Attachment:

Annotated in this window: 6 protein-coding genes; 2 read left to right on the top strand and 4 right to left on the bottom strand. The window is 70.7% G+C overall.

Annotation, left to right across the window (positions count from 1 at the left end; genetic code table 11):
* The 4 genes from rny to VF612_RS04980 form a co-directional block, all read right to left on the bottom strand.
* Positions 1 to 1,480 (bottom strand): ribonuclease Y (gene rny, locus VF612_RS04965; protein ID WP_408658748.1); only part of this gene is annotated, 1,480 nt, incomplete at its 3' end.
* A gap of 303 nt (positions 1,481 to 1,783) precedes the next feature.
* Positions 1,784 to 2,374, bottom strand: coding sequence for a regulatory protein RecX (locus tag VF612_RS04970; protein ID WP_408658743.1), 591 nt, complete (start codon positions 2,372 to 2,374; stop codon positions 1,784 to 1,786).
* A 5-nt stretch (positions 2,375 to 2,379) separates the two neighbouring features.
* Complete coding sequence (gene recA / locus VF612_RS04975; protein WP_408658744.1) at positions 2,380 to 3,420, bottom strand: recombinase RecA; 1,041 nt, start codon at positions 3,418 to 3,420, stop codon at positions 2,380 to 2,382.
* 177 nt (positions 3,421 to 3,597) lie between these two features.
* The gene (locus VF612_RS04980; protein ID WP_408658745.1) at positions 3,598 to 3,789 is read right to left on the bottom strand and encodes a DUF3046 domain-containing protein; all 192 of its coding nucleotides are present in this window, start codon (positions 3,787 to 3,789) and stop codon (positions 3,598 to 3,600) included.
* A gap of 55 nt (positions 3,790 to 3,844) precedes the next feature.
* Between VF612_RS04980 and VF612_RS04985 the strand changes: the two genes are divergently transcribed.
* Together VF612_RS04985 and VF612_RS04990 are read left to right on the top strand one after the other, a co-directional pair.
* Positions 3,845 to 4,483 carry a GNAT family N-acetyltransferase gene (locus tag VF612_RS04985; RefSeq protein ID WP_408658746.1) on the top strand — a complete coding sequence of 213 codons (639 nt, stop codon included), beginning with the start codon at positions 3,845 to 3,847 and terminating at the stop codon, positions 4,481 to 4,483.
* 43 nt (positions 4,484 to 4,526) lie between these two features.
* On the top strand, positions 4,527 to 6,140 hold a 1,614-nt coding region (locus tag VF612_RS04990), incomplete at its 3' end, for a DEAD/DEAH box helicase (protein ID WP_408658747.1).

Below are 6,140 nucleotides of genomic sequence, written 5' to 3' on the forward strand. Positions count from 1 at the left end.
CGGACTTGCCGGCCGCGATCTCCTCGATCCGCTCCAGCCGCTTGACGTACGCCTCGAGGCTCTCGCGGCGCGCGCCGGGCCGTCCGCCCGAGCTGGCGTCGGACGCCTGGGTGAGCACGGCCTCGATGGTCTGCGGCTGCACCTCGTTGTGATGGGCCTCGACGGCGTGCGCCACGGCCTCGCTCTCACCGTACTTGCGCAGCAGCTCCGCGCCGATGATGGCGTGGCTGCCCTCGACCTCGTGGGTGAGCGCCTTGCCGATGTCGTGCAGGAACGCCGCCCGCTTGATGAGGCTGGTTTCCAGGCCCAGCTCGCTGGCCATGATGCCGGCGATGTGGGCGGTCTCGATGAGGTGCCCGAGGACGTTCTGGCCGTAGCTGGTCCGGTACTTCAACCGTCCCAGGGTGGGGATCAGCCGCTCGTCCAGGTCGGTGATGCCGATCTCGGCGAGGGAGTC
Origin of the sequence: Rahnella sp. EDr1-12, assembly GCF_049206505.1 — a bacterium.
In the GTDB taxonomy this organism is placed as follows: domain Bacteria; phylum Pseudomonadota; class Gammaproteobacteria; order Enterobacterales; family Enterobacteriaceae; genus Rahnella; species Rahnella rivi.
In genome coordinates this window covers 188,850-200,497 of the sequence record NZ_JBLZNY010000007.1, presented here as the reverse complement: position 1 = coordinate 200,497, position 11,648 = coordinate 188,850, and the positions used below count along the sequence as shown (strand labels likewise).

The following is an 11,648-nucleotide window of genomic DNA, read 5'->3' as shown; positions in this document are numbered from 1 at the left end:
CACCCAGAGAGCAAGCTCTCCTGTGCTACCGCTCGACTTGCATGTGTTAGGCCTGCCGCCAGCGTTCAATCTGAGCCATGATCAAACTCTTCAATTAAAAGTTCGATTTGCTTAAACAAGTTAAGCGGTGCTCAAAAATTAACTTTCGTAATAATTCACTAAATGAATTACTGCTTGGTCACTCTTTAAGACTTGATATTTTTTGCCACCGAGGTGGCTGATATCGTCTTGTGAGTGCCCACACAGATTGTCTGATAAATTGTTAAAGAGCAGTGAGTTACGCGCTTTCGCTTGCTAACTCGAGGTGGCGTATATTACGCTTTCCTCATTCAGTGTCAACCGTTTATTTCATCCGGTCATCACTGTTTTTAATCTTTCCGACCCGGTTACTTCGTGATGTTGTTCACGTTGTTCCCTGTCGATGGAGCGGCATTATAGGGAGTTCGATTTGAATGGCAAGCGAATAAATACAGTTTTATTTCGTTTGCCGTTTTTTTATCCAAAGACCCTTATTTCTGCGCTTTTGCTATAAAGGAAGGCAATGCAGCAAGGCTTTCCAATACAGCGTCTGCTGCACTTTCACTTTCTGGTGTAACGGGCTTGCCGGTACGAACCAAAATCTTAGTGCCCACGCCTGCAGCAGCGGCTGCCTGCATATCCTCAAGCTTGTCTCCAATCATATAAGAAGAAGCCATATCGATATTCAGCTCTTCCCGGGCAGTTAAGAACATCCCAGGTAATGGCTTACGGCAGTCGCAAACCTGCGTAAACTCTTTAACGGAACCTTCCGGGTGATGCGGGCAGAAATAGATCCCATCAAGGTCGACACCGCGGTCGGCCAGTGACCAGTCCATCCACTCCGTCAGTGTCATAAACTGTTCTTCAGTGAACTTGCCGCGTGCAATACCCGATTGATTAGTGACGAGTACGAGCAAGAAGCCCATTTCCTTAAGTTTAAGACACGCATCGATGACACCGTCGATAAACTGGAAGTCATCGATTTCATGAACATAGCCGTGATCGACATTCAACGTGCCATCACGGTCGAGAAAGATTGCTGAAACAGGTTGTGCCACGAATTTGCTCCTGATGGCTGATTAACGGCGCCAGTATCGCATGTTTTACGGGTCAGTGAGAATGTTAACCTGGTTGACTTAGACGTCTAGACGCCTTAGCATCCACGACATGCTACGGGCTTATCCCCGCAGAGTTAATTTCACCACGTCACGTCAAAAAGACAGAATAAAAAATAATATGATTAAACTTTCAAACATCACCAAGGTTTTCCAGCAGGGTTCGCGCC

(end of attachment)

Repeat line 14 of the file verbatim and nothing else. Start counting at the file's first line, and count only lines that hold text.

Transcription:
* Positions 3,845 to 4,483 carry a GNAT family N-acetyltransferase gene (locus tag VF612_RS04985; RefSeq protein ID WP_408658746.1) on the top strand — a complete coding sequence of 213 codons (639 nt, stop codon included), beginning with the start codon at positions 3,845 to 3,847 and terminating at the stop codon, positions 4,481 to 4,483.